Background: The transfer of patients for hand and microsurgical emergencies to level I trauma centers is a common practice. Many of these transfers do not actually require a hand specialist and could be taken care of at most regional hospitals. In this study, we will evaluate the appropriateness of patient transfers for hand trauma and determine if there is a correlation between inappropriate transfers and undesirable factors, such as insurance status and off-hour's presentation. Methods: A retrospective chart review was performed in all patients transferred to a level I trauma center for hand and microsurgical trauma over a 22-month period. Collected data included indication for transfer, mode of transfer, time and day of the week, patient demographics, insurance status, and whether the transferring facilities had surgical coverage available. A synopsis, including treatment details, of each transfer was created, and a survey was sent to a review committee who rated the appropriateness of the transfers. Statistical analysis was performed to determine whether appropriateness of transfers was influenced by nonmedical variables. Results: Over a 22-month period, a total of 95 hand or microsurgical patients were transferred to a single tertiary referral center. Of these, 66 % of the transfers were considered inappropriate by the surveyed physicians. Inappropriate transfers were statistically more likely to be under insured or transferred during nonbusiness hours. Conclusion: A large percentage of patients are being transferred to tertiary care centers for reasons other than medical necessity, generating a large burden on already strained medical resources.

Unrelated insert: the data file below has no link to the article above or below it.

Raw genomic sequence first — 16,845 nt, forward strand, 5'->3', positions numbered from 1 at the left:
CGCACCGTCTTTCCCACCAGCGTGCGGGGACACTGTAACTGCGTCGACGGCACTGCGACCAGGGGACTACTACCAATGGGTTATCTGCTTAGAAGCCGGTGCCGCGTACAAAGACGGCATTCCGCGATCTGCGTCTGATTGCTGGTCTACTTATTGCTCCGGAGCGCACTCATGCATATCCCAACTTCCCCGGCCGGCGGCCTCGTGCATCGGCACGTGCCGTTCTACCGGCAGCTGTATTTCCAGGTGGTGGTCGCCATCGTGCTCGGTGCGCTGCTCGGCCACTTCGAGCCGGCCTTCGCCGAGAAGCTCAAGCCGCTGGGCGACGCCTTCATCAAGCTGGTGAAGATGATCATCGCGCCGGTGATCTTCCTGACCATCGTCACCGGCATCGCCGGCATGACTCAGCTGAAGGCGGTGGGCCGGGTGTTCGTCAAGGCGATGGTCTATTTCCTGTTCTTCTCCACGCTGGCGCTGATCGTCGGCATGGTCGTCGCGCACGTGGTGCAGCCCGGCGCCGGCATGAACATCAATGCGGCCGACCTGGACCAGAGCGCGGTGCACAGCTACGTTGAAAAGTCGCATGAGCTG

- Hand trauma
ASJC Scopus subject areas
- Orthopedics and Sports Medicine